Janine (Charlotte Gainsbourg several years older than in previous film “L’Effrontee”) is ready to do everything to be accepted by the world. The desperate sincerity of her desire to live and be appreciated becomes part of her petty criminality and we, viewers, are torn between admiring her and reproaching her. Janine is a pure victim of a society that has corrupted her into manufactured dream of glamour, in the same sense in which some of our American soldiers abusing Iraqi and Afghani civilians are victims of fabricated wars (wars without authentic reason) that have corrupted them into the fantasy of their superiority, dream of being supermen with super-weapons.


Janine is trying hard to please her boyfriend – to let him, who is also a victim of the parental absence or indifference, to self-assert himself with her. She wants to make his life more cheerful. She identifies with him (she loves herself in him) and is happy by his happiness.

“The Little Thief” (1988) narrates how the success of mass culture in post-WW2 period with its entertainment, consumerism and orientation on popularity and success corrupts the soul of a young girl. Janine has been undernourished by parental love (by a caring environment) and finding herself between Hollywood glorious glamour and boutiques she is transformed into a greedy seeker of popularity trying to help herself by stealing cloth and cosmetics. Being traumatized from childhood, Janine is ecstatic to accumulate more and more experiences of successful self-assertion with people, and because she is personally charming and emotionally an authentic person her fight for acceptance becomes successful. But her success with men doesn’t include their real care about her. Her abandonment continues and finally leads her into a juvenile detention institution. Finally it’s only relations with art make her independent from symbiotic relationships with other people, things, images and ideas, from the need to be successful with others by any price. Miller’s conclusion is that post-WW2 so called democratic society is not able or interested to help people like Janine, only cultural education can. But it becomes less and less available.


Sophie Vasseur, the protagonist of “The Accompanist” (Romane Bohringer) who lives amidst poverty and hunger in France during WW2 – enters the theater where her future ideal – superstar Irene Brice entertains elegant public (those who are successful even under Nazi occupation) with her godly voice by singing the best pieces of Western chamber music.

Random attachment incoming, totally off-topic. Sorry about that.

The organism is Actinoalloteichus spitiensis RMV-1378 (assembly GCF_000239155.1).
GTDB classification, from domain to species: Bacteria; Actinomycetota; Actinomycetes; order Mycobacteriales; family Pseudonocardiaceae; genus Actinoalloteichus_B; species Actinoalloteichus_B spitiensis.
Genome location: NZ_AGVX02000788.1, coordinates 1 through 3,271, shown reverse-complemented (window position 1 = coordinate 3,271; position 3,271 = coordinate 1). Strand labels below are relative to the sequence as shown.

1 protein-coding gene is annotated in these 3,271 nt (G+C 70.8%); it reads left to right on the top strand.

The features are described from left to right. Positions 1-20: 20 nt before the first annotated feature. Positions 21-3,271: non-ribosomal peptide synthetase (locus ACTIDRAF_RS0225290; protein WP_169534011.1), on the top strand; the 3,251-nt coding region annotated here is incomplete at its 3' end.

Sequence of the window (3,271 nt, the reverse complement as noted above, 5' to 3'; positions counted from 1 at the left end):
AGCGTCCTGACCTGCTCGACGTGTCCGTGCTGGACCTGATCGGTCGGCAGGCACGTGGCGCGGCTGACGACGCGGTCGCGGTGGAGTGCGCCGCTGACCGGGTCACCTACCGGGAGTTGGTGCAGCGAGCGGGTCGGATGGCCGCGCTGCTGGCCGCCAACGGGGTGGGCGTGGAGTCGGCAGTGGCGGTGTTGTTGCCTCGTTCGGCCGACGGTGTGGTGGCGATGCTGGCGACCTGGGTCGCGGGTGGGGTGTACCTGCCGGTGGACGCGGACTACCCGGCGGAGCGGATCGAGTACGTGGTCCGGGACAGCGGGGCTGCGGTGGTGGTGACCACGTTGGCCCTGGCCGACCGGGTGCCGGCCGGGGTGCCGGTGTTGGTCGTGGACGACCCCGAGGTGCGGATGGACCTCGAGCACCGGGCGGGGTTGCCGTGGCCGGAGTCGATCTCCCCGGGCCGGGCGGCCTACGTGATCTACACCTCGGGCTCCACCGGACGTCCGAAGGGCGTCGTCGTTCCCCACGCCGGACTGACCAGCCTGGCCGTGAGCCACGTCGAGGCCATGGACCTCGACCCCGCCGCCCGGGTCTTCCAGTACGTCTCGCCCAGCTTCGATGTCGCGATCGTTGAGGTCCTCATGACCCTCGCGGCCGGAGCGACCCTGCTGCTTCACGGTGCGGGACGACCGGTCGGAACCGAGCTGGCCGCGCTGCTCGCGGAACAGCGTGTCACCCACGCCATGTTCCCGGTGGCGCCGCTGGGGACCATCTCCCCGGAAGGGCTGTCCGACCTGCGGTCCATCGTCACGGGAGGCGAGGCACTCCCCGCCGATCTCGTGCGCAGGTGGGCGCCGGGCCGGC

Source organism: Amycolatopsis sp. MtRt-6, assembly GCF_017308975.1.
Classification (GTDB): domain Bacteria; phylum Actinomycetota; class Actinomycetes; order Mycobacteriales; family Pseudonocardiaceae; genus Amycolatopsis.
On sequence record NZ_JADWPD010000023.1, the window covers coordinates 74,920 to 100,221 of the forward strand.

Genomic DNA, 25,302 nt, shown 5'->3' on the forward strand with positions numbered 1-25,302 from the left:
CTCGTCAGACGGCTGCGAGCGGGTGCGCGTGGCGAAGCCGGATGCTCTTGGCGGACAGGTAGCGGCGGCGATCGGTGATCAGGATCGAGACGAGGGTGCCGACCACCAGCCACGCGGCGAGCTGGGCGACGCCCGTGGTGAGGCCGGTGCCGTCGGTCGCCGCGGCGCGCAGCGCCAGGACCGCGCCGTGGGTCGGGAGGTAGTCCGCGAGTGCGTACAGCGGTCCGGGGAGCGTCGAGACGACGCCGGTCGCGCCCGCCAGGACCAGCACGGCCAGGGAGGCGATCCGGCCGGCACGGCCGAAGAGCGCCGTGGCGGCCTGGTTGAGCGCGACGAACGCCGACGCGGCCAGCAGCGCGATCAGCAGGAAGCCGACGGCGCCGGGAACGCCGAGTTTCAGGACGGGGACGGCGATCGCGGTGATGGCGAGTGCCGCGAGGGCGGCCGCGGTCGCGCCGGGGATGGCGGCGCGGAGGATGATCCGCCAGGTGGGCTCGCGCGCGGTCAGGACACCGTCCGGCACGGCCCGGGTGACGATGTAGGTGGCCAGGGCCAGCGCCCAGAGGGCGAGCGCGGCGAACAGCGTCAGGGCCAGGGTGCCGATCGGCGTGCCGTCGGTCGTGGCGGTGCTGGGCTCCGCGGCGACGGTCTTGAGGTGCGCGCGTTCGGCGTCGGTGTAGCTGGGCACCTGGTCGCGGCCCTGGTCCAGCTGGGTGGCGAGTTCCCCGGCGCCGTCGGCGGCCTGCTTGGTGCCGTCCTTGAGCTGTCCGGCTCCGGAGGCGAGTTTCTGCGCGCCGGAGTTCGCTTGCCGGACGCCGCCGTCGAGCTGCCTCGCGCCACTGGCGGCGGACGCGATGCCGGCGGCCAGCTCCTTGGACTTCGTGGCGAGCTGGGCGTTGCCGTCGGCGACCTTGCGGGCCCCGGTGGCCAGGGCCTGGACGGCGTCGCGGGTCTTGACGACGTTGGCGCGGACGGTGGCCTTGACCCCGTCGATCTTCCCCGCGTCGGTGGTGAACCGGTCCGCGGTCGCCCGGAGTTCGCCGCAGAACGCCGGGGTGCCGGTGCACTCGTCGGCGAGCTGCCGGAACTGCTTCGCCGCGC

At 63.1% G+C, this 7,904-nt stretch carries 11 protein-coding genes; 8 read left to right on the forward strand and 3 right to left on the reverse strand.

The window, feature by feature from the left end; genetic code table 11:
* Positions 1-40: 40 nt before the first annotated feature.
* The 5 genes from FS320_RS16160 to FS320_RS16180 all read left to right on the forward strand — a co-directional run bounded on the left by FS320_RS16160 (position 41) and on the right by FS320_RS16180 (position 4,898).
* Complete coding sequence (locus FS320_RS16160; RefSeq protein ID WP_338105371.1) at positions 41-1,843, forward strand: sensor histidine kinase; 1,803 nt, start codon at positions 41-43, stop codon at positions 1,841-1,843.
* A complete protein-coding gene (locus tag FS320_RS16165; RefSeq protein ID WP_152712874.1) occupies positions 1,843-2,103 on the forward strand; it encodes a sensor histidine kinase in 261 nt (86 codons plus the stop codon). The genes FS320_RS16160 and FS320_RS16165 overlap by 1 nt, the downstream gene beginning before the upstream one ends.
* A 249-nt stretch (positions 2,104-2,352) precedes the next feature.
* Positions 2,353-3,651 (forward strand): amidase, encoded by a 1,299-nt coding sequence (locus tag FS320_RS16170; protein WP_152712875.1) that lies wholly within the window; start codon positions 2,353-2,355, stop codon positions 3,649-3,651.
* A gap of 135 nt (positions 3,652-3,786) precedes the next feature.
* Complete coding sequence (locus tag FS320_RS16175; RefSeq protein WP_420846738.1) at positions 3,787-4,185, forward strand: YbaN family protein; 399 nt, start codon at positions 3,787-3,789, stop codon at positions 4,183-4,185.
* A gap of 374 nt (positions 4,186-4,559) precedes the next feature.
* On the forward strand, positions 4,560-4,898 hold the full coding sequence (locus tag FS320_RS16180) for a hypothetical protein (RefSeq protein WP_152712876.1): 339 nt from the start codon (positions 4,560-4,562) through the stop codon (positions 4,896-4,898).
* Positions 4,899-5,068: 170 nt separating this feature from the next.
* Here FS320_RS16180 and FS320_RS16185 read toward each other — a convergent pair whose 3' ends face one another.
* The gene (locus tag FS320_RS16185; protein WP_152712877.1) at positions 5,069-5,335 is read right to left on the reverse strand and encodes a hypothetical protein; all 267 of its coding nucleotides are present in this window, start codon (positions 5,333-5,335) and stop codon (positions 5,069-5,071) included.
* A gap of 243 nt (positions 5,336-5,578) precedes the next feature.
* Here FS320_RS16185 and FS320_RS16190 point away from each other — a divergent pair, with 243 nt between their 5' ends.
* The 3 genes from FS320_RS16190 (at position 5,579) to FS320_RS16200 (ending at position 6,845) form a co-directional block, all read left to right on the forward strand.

Narcissism and triviality of Irene’s character (happily co-existing with her vocal talent), helps Sophie go through very important experiences of learning how not to become fascinated too quickly and easily, how not to become an appendix to her own idolatrous emotions. She also learns to differentiate between the image a person irradiates and the real personality. From idealistic girl she became more emotionally mature person capable to observe reality and to think about what things mean. In other words, she learned how to add invisible reality to what seems obvious.


After learning the truth about Irene that shocked Sophie, she becomes reserved, not allowing herself to get emotionally involved too readily.


In this shot Miller uses a realistic situation to make the heroes of the film dressed like the Soviet Russians of the same period. By this he helps the viewers to become aware that psychological idolatry is not just a matter of personal relations and love but exists in politics also – a Communist country as a typical totalitarian system is based on the psychological idolatry of its leaders, public figures, stars, and ideological concepts. Here we see Irene between her husband and Sophie, both of whom personify, in the film, the human common phenomenon of being psychologically idolatrous.

In “The Accompanist” (1992) Miller analyses two sorts of love – love for the “equal” objects of love, and love for the ideal projected into another person (which this person comes to represent for the subject). To have an ideal (and to be prone to project it into the other person) is unavoidable for those who dream of reaching an advanced form of human development and unconsciously look for role models. But there are traps on this noble road that must be understood and can be avoided. The film dissects the heroine’s “love” for and disappointment with her “ideal”, personified by the artistically talented but psychologically mediocre singer, that eventually lead to her growth as a human being. As always is the case with Miller, analysis of melodramatic knot is going together with analysis of political reality, and the personal is mixed with social.

“The Accompanist” is perhaps Claude Miller’s most impressive masterpiece. The film’s visual imagery is semantically complicated and elegant. In the audience the film generates endless questions that demand viewers’ concentration, thinking and remembrance of details. But returning to the film to clear the impressions, stylistic vignettes and meaning of various scenes and situations produces additional pleasures, sparkles of which are implanted into the narrative by the director in advance.

Films of Claude Miller are extremely valuable for everybody who has the ability to consider their present level of development as not ultimate but a prelude for future improvements, discoveries and transformations. Miller’s cinema is a call for our psychological and spiritual development and the aesthetic text-book to further our psychological/spiritual sophistication and humanization.